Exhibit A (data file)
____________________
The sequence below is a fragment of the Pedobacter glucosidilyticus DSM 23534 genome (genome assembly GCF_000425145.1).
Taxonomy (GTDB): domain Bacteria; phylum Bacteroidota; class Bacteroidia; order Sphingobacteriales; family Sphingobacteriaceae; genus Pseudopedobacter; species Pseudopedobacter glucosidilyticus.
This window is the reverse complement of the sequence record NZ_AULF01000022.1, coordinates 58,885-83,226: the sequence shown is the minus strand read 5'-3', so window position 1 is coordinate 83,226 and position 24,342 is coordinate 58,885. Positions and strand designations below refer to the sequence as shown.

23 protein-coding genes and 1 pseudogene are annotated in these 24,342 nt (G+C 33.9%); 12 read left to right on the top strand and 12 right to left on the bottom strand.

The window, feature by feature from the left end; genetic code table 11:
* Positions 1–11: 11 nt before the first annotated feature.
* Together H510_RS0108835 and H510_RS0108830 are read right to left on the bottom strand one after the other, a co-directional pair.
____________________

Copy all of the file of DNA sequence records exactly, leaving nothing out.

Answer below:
The sequence below is a fragment of the Pedobacter glucosidilyticus DSM 23534 genome (genome assembly GCF_000425145.1).
Taxonomy (GTDB): domain Bacteria; phylum Bacteroidota; class Bacteroidia; order Sphingobacteriales; family Sphingobacteriaceae; genus Pseudopedobacter; species Pseudopedobacter glucosidilyticus.
This window is the reverse complement of the sequence record NZ_AULF01000022.1, coordinates 58,885-83,226: the sequence shown is the minus strand read 5'-3', so window position 1 is coordinate 83,226 and position 24,342 is coordinate 58,885. Positions and strand designations below refer to the sequence as shown.

23 protein-coding genes and 1 pseudogene are annotated in these 24,342 nt (G+C 33.9%); 12 read left to right on the top strand and 12 right to left on the bottom strand.

The window, feature by feature from the left end; genetic code table 11:
* Positions 1–11: 11 nt before the first annotated feature.
* Together H510_RS0108835 and H510_RS0108830 are read right to left on the bottom strand one after the other, a co-directional pair.